I thought for the longest time that I had actually seen Dolls. Mm, not so much. The movie I was perhaps thinking of was Dolly Dearest. Kind of a totally different movie! Realizing my silly mistake, I immediately set out to watch the wonderful film, Dolls, courtesy of Stuart Gordon from 1987.
The chewy, plotty center: Car trouble and a bad storm forces a family to seek shelter at the spooky house of a seemingly kind old couple. Soon after, a motorist and two punk rock girl hitchhikers he picked up arrive at the house as well, and they all start to find out that this doll maker and his wife - and their plethora of dolls throughout the house - are not at all what they seem to be.
"Afraid of the dark?"
"No, afraid of what's in the dark."
Ah, what a wise young child this little Judy is. And what a delightful little movie Dolls is! I completely loved it. I was wary at first, yes, because dolls are fucking creepy, but then pleasantly surprised at the overall humorous mood. The film seems to realize that its premise is silly and would have been hard to take seriously if dealt with incorrectly; therefore, it just decided what the heck, and went the comedy route. It sounds a little strange, but comedy films always take themselves and the situations they present more seriously than most dramatic films.
I was sure that the witchcraft they were using was only to animate the dolls and make them their little killer minions or something, so I really liked the turn the movie takes in saying that all the dolls are actually immoral or otherwise "bad" people that they've turned into dolls. And we get a great seen showing just this when Judy's father is turned into a new version of her beloved Punch doll. He grows a hunch on his back and his chin and nose elongate as his whole body shrinks down to doll size. The effects here are quite well done and frankly look very painful!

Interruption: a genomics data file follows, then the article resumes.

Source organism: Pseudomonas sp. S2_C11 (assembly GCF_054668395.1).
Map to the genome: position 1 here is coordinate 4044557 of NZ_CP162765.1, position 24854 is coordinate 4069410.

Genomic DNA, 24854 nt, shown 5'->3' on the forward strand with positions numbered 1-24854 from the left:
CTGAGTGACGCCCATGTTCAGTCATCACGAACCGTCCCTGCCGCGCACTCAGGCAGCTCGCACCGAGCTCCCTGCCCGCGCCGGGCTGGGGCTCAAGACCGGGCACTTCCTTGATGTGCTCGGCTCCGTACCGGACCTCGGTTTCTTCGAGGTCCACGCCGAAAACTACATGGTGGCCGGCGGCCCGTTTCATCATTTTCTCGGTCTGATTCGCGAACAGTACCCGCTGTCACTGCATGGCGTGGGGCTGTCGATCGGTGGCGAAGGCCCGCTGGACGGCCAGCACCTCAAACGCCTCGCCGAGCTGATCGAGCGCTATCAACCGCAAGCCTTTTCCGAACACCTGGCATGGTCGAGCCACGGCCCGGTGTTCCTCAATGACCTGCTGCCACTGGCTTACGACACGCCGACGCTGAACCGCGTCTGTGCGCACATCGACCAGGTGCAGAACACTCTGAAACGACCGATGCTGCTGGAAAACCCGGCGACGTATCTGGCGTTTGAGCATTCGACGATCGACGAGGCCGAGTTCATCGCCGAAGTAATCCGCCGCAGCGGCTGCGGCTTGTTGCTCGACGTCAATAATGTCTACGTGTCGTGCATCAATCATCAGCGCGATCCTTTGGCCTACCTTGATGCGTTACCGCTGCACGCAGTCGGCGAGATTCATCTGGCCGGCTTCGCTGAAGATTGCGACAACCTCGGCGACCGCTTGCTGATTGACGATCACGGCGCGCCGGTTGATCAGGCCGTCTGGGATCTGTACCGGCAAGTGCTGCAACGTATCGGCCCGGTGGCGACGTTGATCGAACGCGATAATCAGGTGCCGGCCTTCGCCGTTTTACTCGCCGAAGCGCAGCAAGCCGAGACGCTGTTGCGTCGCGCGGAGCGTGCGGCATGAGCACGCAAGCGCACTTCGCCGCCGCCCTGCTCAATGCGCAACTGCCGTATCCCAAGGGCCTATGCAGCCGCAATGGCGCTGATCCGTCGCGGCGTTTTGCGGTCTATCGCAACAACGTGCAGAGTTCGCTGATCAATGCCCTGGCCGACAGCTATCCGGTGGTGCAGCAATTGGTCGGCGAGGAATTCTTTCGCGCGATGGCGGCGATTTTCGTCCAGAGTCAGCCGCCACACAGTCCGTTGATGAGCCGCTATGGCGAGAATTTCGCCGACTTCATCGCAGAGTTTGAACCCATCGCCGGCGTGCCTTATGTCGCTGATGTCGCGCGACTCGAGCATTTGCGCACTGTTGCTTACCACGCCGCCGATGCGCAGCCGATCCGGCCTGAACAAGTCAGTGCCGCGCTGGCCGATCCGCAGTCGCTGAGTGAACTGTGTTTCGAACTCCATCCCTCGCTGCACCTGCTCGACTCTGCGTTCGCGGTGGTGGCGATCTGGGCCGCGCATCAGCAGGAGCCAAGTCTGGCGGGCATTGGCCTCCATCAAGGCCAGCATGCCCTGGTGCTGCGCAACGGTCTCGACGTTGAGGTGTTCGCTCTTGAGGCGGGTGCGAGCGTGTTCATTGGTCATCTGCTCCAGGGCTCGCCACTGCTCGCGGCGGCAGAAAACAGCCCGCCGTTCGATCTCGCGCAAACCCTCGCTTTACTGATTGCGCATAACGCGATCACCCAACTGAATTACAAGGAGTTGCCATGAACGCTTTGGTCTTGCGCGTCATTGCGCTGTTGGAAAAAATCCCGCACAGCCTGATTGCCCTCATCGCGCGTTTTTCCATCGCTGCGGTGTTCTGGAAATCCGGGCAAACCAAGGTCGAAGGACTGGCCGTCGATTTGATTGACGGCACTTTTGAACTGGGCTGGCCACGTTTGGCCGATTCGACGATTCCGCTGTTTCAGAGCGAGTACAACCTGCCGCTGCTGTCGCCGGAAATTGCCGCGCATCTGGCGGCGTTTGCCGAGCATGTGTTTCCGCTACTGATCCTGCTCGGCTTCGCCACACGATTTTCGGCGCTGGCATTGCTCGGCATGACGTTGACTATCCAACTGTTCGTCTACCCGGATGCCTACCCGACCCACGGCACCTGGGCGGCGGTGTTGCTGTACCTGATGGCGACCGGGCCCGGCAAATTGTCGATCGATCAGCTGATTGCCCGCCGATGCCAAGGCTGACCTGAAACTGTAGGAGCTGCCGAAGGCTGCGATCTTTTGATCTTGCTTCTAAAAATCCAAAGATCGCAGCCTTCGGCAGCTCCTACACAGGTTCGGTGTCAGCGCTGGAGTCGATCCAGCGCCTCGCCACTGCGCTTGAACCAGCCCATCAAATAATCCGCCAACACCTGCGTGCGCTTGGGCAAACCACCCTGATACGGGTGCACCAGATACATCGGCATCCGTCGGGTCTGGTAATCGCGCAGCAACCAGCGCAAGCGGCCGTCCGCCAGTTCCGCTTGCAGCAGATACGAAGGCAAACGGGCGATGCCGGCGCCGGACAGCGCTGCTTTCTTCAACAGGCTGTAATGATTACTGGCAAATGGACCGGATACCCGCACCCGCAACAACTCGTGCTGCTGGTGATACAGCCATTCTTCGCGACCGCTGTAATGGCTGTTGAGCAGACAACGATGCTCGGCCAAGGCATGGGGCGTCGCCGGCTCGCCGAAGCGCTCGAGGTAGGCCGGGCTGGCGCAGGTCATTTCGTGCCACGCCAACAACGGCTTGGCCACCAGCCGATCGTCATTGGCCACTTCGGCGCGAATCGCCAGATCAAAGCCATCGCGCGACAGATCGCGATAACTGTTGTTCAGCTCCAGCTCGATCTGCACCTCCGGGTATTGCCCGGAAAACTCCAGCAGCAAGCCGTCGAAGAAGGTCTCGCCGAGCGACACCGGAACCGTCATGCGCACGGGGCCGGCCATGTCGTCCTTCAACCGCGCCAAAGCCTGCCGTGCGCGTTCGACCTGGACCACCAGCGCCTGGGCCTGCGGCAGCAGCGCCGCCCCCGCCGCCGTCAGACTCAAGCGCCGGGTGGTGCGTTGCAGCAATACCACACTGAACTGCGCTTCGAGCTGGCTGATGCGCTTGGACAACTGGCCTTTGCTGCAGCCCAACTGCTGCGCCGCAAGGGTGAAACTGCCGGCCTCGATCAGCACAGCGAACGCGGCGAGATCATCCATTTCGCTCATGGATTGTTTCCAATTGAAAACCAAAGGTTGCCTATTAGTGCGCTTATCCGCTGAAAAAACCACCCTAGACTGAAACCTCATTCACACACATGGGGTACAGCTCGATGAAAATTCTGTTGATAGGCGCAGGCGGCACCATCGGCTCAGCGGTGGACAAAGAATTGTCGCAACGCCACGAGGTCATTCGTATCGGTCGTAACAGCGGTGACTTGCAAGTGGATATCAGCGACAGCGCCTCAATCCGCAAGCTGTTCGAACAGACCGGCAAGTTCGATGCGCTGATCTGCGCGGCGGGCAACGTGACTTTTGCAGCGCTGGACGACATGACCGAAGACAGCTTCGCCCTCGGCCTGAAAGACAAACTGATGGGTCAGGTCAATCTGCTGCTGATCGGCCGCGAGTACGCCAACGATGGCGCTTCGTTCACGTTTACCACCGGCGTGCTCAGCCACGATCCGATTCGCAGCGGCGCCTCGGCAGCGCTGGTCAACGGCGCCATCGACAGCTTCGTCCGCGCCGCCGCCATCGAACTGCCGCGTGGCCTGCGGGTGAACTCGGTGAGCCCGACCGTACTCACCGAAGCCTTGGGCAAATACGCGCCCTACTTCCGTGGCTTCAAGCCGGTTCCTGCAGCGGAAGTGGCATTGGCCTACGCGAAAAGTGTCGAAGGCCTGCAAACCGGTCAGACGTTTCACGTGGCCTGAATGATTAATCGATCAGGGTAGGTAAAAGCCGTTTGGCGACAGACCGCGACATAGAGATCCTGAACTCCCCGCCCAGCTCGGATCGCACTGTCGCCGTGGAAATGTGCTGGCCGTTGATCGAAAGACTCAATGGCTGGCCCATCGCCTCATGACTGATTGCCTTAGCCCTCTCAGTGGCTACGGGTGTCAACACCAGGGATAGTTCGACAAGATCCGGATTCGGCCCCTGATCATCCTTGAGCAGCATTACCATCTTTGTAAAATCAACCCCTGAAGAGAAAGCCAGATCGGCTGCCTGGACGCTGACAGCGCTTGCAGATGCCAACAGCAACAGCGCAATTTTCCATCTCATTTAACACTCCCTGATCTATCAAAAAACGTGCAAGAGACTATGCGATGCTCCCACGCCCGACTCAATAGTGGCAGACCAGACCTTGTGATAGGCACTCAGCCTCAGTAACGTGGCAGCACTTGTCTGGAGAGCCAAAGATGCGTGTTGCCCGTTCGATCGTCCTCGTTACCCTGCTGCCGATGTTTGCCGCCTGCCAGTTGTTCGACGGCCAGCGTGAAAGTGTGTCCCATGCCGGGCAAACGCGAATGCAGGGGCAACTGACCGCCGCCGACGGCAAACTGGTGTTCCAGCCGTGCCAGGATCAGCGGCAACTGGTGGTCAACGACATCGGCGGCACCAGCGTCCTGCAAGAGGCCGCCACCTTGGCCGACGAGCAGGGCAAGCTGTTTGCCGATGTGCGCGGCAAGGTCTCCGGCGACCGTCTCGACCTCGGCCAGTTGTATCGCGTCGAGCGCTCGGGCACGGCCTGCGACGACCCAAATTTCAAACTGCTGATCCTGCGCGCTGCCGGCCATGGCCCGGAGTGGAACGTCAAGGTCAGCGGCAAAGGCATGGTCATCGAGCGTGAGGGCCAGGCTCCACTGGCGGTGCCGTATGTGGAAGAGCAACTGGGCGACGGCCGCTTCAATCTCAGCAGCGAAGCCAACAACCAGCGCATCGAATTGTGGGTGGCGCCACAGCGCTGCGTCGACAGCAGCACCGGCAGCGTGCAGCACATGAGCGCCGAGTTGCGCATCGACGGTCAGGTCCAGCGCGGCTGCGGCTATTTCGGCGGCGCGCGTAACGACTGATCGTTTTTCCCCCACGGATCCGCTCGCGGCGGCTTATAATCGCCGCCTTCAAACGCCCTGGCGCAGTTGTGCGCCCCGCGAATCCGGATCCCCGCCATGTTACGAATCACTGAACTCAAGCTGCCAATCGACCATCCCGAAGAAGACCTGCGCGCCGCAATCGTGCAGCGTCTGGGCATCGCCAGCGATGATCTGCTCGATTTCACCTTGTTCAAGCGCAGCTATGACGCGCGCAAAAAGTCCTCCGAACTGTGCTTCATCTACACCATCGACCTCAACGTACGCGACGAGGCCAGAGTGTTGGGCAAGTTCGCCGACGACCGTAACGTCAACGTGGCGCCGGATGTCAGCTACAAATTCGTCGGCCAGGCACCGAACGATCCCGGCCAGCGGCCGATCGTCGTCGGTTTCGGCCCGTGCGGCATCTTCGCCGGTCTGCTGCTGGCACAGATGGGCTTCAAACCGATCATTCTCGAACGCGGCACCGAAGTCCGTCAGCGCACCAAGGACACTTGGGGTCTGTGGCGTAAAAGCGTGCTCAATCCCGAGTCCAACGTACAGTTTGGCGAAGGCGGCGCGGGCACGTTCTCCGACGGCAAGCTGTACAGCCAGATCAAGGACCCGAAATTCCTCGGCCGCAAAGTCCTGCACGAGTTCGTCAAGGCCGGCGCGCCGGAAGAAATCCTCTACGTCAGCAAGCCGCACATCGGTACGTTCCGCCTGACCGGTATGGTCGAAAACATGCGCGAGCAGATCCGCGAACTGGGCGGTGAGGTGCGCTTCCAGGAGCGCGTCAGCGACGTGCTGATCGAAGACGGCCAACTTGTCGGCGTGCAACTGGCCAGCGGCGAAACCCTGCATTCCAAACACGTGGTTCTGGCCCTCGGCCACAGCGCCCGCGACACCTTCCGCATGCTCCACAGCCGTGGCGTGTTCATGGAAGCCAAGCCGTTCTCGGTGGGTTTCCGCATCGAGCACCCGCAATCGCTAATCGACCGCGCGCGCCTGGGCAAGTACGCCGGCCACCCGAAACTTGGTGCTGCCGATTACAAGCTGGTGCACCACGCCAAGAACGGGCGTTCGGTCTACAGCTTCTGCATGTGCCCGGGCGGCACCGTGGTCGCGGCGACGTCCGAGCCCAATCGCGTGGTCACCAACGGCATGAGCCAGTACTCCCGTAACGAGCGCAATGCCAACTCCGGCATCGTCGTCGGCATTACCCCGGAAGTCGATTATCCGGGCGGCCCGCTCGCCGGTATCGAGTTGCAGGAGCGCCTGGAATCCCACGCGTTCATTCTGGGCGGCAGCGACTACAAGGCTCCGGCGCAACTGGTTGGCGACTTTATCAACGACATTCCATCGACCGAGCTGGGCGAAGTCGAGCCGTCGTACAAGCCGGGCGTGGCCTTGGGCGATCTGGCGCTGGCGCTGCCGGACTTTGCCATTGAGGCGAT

The stop-motion animation of the dolls only added to the hilarity. I know that that was the extent of the technology at the time and you cannot condemn the film on this point. Much like the outfits that come straight from a Madonna music video, this indication that the film was indeed shot in the wonderful decade of the 80s to me only gives the film more charm. If you're laughing at the bad animation, but still thinking "Darn, those dollies are MEAN!" then I'd say that these scenes were successful.
I was put off a bit by the ending, with Gabriel and Hilary trying to convince Ralph and Judy that all their killer dolls was just a dream. I'm glad that Ralph and Judy were let go, of course, but that ending is a little anticlimactic and unsatisfying. All in all, though, Dolls is an immensely enjoyable piece of 80s goodness and a great entry to the killer doll canon of films.